There are so many ways Blue Sky Studios could have screwed up the new “Peanuts” movie.
At some point some studio suit must have wanted to insert a flatulence joke or Snoopy writing a blog or a cross-promotion with Chuck E. Cheese Pizza Time Theater.
But the beloved characters created by Charles Schulz remain pure; at least until the sequel. Snoopy and Charlie Brown are locked in that time when a snow day meant playing with friends outside, typewriters and newspapers were primary forms of communication and amateur psychiatry still cost just five cents.
“Peanuts” is not a perfect film, but it remains almost completely true to its original values. It’s a snowflake slowly falling to the melancholy notes of Vince Guaraldi. About the worst thing you can say about its integrity is that the ending is maybe 50 percent too happy for a Peanuts purist’s tastes.
Seeing the 3D computer versions of the Peanuts gang takes a few minutes to get used to; the female characters seem to adapt the best, while Linus and Pig Pen look like they have hair plugs culled from the twigs of a dead tree. But director Steve Martino and the writers – including two of Schulz’s kin – ease our concerns with obvious and subliminal cues.
There are no famous actors voicing the children – Blue Sky uses unknowns just as the producers did for the television special holy trinity “A Charlie Brown Christmas” (1965), “It’s the Great Pumpkin, Charlie Brown” (1966) and “A Charlie Brown Thanksgiving” (1973). The filmmakers even found a way to bring the late Bill Melendez back – Snoopy and Woodstock “speak” with the familiar Melendez chirps and howls recorded before his 2008 death.
Like the best “Peanuts” TV specials (and there were scores of bad ones you forgot or didn’t see), the movie is happy to meander, weaving slapstick, childhood wisdom and Snoopy hallucinations around a loose plot. This one focuses on the Little Red-Haired Girl, a new neighbor of Charlie Brown. Our wishy-washy hero spends an entire school year fretting over his feelings about the classmate.
While the best Schulz specials showed, this movie often tells. “Remember, it’s the courage to continue that counts,” Linus says in the first five minutes, sounding like a professor of pop culture as he prompts the audience that there is dignity in Charlie Brown’s constant optimism/failure cycle.
Co-writers Craig Schulz, Bryan Schulz and Cornelius Uliano speed the gag-to-musical interlude ratio up to 21st Century animated movie levels, wisely leaning heavily on Woodstock for comic relief. (If it does nothing else, “Peanuts” makes a strong argument that everyone from the Minions to R2-D2 owe their careers to Snoopy’s little yellow sidekick.)
After the screenwriters and Woodstock, the MVP of the film is composer Christophe Beck. The movie and TV veteran manages to weave in several Guaraldi beats along with a few modern songs in the musical score – and makes it all sound like classic Charlie Brown.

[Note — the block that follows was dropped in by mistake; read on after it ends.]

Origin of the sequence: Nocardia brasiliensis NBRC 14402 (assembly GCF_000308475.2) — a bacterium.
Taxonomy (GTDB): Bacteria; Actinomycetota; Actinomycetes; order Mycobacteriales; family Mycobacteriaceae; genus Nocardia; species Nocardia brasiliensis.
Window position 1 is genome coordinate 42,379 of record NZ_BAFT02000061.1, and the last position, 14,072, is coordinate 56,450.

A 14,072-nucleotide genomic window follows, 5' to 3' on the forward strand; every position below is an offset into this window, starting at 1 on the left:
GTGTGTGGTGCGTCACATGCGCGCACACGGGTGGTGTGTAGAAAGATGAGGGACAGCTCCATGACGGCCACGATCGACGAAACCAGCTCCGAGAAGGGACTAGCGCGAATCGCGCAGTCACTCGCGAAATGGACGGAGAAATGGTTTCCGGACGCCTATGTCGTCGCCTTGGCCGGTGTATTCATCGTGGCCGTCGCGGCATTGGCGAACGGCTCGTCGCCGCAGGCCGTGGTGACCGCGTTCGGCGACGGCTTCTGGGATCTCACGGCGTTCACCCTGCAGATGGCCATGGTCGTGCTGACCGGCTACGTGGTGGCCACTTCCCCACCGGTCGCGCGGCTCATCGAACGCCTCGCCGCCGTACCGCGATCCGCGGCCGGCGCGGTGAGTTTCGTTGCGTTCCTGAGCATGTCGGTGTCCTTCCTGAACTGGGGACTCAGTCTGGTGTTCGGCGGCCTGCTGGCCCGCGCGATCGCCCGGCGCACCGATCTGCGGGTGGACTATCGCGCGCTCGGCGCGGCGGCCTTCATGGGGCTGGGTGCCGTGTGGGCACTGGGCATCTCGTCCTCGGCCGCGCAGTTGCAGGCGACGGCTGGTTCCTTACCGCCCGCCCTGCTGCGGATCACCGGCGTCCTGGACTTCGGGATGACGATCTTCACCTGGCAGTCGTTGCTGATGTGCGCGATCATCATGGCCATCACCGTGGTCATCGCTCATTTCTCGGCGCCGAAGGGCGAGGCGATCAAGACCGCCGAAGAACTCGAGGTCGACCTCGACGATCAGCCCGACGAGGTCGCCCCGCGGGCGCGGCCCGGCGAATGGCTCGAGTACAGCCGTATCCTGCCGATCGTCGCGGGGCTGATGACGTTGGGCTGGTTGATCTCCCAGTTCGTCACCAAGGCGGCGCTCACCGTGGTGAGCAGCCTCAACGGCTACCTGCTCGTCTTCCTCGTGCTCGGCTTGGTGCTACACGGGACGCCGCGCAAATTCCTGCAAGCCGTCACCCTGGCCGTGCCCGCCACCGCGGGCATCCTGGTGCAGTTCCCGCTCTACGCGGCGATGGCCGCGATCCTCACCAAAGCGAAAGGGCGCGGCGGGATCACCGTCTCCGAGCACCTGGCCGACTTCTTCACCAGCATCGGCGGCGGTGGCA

“Peanuts” is more obvious and exposition-heavy than most Schulz productions, but that doesn’t detract from its more complicated adult-friendly messages. Pixar’s “Inside Out” had a tighter narrative, but both 2015 animated films aim their emotional impact squarely at the chaperones in the audience, and carve out buried emotions with a scalpel. Charlie Brown always carried pain in a way that adults could identify with more than children. Martino and the writers understand that.
The one problem these filmmakers can’t solve is how to squeeze the Schulz magic into feature length. At a relatively lean 93 minutes, “Peanuts” is still almost 70 minutes longer than the shortest of the good TV specials. That’s a lot of time watching Charlie Brown squirm and suffer, even if the ending has a redemptive quality.
Heading into the fringes of spoiler territory with the next five sentences:
Peanuts purists might argue that the movie’s last scenes are a little too redemptive, before a post-credits sequence backs off a little. The original comic strip often featured woe with the door left open for happiness. “Peanuts” delivers genuine happiness with the door left open for woe. Schulz had his own chance to give his protagonist the same result as this movie in his final strips, and declined. Should the filmmakers have done the same?
Who knows what Schulz would have thought about “Peanuts.” It’s hard to believe he would have been anything less than thrilled with the overall effort. People who understand and care about the cartoonist made the film, and it shows in the solidly made, often lovely, finished product.
The Peanuts Movie
Rated: G. Voices: Noah Schnapp, Francesca Capaldi, Hadley Belle Miller, Venus Schultheis, Mariel Sheets. Director: Steve Martino. Running time: 93 minutes. Theaters: Edwards 21 (2D, 3D), Edwards 9 (2D, 3D), Edwards 14 (2D, 3D), Edwards 12 (2D, 3D), Majestic 18 (2D, 3D), Village Cinema (2D, 3D).